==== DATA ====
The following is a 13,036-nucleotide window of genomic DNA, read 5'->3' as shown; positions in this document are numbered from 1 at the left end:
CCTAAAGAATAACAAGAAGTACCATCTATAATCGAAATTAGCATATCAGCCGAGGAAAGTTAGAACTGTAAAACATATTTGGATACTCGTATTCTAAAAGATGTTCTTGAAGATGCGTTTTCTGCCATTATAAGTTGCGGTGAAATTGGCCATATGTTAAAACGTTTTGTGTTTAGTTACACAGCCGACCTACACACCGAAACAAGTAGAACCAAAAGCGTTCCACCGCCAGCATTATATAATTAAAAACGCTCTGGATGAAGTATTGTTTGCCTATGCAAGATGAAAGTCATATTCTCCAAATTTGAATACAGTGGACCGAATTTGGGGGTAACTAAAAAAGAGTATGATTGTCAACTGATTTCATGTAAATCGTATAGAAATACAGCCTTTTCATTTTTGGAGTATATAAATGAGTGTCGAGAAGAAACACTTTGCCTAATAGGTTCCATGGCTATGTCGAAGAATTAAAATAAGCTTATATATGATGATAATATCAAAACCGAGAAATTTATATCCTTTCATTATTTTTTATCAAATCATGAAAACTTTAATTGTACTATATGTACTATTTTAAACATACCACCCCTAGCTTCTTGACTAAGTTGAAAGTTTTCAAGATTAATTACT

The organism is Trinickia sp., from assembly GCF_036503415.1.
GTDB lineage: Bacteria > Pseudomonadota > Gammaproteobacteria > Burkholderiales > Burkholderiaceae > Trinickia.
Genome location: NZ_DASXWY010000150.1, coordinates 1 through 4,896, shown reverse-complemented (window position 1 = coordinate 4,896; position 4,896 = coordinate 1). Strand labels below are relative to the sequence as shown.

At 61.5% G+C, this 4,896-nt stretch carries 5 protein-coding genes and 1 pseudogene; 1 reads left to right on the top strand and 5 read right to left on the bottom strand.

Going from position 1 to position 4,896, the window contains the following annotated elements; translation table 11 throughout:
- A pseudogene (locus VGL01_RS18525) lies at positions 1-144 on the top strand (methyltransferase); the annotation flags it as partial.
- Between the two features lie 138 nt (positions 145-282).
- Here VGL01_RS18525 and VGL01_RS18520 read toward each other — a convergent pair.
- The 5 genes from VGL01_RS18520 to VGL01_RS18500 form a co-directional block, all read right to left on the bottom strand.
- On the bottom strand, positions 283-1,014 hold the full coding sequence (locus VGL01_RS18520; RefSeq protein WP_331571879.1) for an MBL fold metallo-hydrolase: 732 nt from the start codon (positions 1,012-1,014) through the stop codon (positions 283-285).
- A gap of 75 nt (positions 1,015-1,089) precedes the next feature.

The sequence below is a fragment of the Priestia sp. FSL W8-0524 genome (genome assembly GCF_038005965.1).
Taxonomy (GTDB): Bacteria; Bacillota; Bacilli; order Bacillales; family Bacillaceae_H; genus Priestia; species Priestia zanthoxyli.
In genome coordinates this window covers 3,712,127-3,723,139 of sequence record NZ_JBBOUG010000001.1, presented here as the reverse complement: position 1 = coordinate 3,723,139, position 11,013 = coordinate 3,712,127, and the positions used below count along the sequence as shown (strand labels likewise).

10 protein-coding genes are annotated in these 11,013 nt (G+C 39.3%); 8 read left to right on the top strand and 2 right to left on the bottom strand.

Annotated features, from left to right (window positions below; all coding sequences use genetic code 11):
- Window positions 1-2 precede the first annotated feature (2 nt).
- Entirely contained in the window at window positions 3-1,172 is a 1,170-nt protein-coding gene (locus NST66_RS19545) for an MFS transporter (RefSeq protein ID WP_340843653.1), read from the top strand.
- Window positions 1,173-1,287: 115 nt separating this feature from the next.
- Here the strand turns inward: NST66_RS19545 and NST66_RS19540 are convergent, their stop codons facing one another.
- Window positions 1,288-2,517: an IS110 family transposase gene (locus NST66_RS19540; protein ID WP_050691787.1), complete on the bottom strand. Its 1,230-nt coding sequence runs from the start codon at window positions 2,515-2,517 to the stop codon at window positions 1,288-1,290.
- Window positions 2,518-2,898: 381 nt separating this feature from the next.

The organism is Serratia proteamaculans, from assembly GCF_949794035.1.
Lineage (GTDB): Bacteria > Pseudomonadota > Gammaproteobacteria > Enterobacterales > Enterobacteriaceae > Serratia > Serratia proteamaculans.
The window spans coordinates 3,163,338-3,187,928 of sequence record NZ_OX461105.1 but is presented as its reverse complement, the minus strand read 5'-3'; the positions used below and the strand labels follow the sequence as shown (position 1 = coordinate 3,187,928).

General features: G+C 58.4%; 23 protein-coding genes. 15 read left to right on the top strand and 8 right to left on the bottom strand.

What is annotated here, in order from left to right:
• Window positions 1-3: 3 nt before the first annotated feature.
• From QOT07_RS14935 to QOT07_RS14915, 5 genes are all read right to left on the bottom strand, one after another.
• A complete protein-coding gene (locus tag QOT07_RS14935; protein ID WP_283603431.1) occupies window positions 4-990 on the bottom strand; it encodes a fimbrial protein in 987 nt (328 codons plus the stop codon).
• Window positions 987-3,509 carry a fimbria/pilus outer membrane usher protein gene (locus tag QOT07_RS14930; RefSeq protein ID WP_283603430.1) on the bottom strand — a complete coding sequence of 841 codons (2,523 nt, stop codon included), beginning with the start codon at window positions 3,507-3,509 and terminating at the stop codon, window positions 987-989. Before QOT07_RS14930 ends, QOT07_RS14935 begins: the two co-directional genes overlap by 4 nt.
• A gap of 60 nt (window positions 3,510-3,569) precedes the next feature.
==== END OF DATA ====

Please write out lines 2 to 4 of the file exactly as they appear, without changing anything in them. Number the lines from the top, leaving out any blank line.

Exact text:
CCTAAAGAATAACAAGAAGTACCATCTATAATCGAAATTAGCATATCAGCCGAGGAAAGTTAGAACTGTAAAACATATTTGGATACTCGTATTCTAAAAGATGTTCTTGAAGATGCGTTTTCTGCCATTATAAGTTGCGGTGAAATTGGCCATATGTTAAAACGTTTTGTGTTTAGTTACACAGCCGACCTACACACCGAAACAAGTAGAACCAAAAGCGTTCCACCGCCAGCATTATATAATTAAAAACGCTCTGGATGAAGTATTGTTTGCCTATGCAAGATGAAAGTCATATTCTCCAAATTTGAATACAGTGGACCGAATTTGGGGGTAACTAAAAAAGAGTATGATTGTCAACTGATTTCATGTAAATCGTATAGAAATACAGCCTTTTCATTTTTGGAGTATATAAATGAGTGTCGAGAAGAAACACTTTGCCTAATAGGTTCCATGGCTATGTCGAAGAATTAAAATAAGCTTATATATGATGATAATATCAAAACCGAGAAATTTATATCCTTTCATTATTTTTTATCAAATCATGAAAACTTTAATTGTACTATATGTACTATTTTAAACATACCACCCCTAGCTTCTTGACTAAGTTGAAAGTTTTCAAGATTAATTACT

The organism is Trinickia sp., from assembly GCF_036503415.1.
GTDB lineage: Bacteria > Pseudomonadota > Gammaproteobacteria > Burkholderiales > Burkholderiaceae > Trinickia.